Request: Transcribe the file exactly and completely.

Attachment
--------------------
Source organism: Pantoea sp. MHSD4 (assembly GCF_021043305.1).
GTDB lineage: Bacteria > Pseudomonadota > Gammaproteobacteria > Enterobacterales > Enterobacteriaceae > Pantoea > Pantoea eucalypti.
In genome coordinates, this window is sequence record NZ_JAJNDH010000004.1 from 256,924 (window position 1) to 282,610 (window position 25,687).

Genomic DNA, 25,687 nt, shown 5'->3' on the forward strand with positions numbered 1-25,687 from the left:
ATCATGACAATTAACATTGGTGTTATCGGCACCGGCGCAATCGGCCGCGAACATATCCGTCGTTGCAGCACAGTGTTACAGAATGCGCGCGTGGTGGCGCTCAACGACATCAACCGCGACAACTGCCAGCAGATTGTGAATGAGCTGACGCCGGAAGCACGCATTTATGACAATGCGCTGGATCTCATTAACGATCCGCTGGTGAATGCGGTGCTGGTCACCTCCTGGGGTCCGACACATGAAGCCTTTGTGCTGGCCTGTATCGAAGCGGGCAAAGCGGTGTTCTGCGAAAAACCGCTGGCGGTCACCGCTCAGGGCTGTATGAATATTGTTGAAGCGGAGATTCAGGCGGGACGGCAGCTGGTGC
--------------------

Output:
Source organism: Pantoea sp. MHSD4 (assembly GCF_021043305.1).
GTDB lineage: Bacteria > Pseudomonadota > Gammaproteobacteria > Enterobacterales > Enterobacteriaceae > Pantoea > Pantoea eucalypti.
In genome coordinates, this window is sequence record NZ_JAJNDH010000004.1 from 256,924 (window position 1) to 282,610 (window position 25,687).

Genomic DNA, 25,687 nt, shown 5'->3' on the forward strand with positions numbered 1-25,687 from the left:
ATCATGACAATTAACATTGGTGTTATCGGCACCGGCGCAATCGGCCGCGAACATATCCGTCGTTGCAGCACAGTGTTACAGAATGCGCGCGTGGTGGCGCTCAACGACATCAACCGCGACAACTGCCAGCAGATTGTGAATGAGCTGACGCCGGAAGCACGCATTTATGACAATGCGCTGGATCTCATTAACGATCCGCTGGTGAATGCGGTGCTGGTCACCTCCTGGGGTCCGACACATGAAGCCTTTGTGCTGGCCTGTATCGAAGCGGGCAAAGCGGTGTTCTGCGAAAAACCGCTGGCGGTCACCGCTCAGGGCTGTATGAATATTGTTGAAGCGGAGATTCAGGCGGGACGGCAGCTGGTGC